Study: Managing China relationship most consequential to US
US President Donald Trump and his new administration apparently are delivering on bold or specific campaign promises, such as curbing immigration, creating jobs for Americans, repealing and replacing Obamacare and rebuilding American infrastructures.
Meanwhile, we should not be oblivious to Trump's many China-related assertions during his campaign: China is stealing American jobs, manipulating its currency and engaging in unfair trade practices, among others.
America's relationship with China is undoubtedly more complicated and would probably take Trump more than one or two executive orders to, first of all, accurately depict the nature of such a deeply intertwined relationship; and then roll out a reliable and consistent road map to deepen the relationship, which will not only benefit the world's two largest economies but the rest of the globe.
In their analysis and recommendations titled President Trump's Asia Inbox, which was released in early February, eight scholars at Stanford University's Shorenstein Asia-Pacific Research Center (APARC) utilized their collective expertise in order to "offer fresh insights about key issues of US-Asia relations, including how to address a rising China, alliance management, the South China Sea, and North Korea's nuclear ambitions, to name a few areas of interest", said Gi-Wook Shin, director of the center, in the preface of the publication.
Thomas Fingar, one of the Shorenstein fellows with his research focused on the US-China relationship, said managing America's multifaceted relationship with China is arguably the most consequential foreign policy challenge facing the new administration.
"The stakes include stability and security in the Asia-Pacific region, more than $500 billion in bilateral trade, constraining nuclear weapons in North Korea, and the ability of the United States to work transnational issues in/through the United Nations. Campaign rhetoric complicates matters by raising fears and expectations at home and abroad," he continued.
The Obama administration made a big mistake in the way it responded to China's establishment of the Asian Infrastructure Investment Bank (AIIB), said Fingar.
"Declaring US willingness to join would demonstrate willingness to correct this Obama mistake, signal desire to cooperate with China when it is in US interest to do so, and help restore regional confidence in Washington's ability to manage relations with China in a way that helps states in the region to counterbalance Chinese influence while taking advantage of Beijing's willingness to invest in infrastructure," said Fingar.
"If China agrees to US membership (highly likely), we gain insight into and a voice in the bank's operations and score points with others in the region. If China demurs, it will be pressed by other members (including our allies in Europe) to accept the US. With all countries, the new administration wins credit for trying."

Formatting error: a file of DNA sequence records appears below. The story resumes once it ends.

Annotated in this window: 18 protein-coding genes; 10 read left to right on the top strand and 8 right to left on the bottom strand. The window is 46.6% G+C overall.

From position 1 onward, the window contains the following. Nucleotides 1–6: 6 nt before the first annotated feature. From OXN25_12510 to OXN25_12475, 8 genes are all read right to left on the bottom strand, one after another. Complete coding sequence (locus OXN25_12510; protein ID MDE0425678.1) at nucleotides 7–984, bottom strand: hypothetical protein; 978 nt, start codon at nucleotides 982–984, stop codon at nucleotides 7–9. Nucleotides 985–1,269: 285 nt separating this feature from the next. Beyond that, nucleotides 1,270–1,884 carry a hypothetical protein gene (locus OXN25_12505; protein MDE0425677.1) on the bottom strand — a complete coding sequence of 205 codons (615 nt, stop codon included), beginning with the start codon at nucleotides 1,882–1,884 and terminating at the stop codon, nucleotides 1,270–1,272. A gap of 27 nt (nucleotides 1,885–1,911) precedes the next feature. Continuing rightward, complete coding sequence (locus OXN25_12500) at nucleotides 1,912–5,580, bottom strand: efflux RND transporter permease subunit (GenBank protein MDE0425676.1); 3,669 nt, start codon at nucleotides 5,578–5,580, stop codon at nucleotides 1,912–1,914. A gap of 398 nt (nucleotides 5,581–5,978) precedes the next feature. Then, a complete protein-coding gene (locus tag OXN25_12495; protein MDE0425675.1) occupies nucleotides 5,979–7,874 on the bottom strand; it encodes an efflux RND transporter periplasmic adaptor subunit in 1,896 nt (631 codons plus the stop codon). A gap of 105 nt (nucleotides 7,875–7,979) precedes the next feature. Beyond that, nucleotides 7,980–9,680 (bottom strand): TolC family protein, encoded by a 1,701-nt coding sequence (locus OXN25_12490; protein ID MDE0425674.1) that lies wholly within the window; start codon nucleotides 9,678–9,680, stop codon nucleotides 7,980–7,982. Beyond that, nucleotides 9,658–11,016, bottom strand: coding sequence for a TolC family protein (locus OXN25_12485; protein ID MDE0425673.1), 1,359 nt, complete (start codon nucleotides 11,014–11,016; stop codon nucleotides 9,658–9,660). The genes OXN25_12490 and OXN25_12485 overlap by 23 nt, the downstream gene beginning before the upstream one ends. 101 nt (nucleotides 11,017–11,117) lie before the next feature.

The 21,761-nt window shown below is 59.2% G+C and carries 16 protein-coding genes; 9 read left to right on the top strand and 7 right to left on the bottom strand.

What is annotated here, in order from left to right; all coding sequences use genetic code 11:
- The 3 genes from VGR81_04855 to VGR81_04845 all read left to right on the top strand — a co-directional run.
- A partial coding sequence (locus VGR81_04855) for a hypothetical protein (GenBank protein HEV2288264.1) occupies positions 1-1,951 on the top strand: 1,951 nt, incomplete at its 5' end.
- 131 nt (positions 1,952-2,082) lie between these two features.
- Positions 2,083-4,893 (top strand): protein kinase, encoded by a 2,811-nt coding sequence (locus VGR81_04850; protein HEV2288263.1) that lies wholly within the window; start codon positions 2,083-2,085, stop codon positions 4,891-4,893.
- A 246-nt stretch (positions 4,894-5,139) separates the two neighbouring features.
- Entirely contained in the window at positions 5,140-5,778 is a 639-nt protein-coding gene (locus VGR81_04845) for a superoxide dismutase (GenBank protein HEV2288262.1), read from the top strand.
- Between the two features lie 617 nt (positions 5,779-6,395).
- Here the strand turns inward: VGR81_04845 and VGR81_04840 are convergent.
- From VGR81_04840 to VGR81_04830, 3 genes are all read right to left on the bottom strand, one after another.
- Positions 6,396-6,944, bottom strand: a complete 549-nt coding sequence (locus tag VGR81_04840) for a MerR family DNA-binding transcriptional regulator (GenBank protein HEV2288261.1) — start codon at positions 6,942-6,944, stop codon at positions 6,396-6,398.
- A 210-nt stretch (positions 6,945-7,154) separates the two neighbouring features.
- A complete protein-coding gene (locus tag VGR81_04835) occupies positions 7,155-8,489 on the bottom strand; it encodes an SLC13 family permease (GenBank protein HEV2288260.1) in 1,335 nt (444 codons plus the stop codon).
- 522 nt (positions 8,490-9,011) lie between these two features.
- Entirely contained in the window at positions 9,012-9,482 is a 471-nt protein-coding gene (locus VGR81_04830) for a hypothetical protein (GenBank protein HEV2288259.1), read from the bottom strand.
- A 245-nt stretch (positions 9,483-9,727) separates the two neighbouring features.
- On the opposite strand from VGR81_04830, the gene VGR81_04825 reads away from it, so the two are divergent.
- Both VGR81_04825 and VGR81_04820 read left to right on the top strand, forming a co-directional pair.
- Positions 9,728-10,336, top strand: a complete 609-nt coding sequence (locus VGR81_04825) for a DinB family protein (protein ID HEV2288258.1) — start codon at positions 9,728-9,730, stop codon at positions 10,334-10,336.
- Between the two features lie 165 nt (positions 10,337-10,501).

In a recently concluded seminar held at the University of San Francisco on China's Belt and Road Initiative, former US ambassador to Saudi Arabia (1989-1992) Chas Freeman said it has been a "foolish forfeiture of US influence" for the US not having agreed to join any of the new banks or funds led or heavily involved by China - AIIB, the New Development Bank, the South-South Cooperation Fund, the Maritime Silk Road Management Fund and the Maritime Silk Road Bank which boast a combined capital of $300 billion and will add $60 billion to $75 billion to annual lending for infrastructure projects in Asia and its periphery.
"We must hope that the Trump administration - with its emphasis on manufacturing jobs - will find a way to work with China to the advantage of American business. This will be hard if the US has started a trade war with China," warned Freeman, who served as the main interpreter for President Richard Nixon during his historic China visit in 1972.
Stanford scholars also suggested that the US should respond to Chinese actions in Asia "inimical to American interests in ways that protect our interests, achieve US goals shared by others in the region, and avoid both the reality and the appearance of being 'anti-China'", and reaffirm American commitments to allies and partners including the Chinese mainland and Taiwan.
International relations observer George Koo believes that Trump must collaborate with China in order to "make America great again". It will be crucial for the Trump administration to see the essential value of collaborating with China and continue to build on the economic cooperation, said Koo.
He cited Fuyao Glass, China's largest auto glass supplier, and its continuous investment in Ohio as an illuminating example.
Fuyao bought an old GM plant in Ohio for $15 million and will have invested $450 million and created 2,500 local jobs. It's expected to generate $25 million to $30 million monthly revenue for the Ohio economy and bring technical innovations, such as sun-blocking, energy saving glasses, embedded wire, heating glass and solar glass, to the US market.
"Many other Chinese companies are looking to invest in the US for the same reasons" such as being close to assembly plants, saving the shipping cost and maintaining satisfying customer relations, said Koo, adding such decision was driven by sensible business considerations instead of the desire to just pleasing President Trump.
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(China Daily USA 02/21/2017 page2)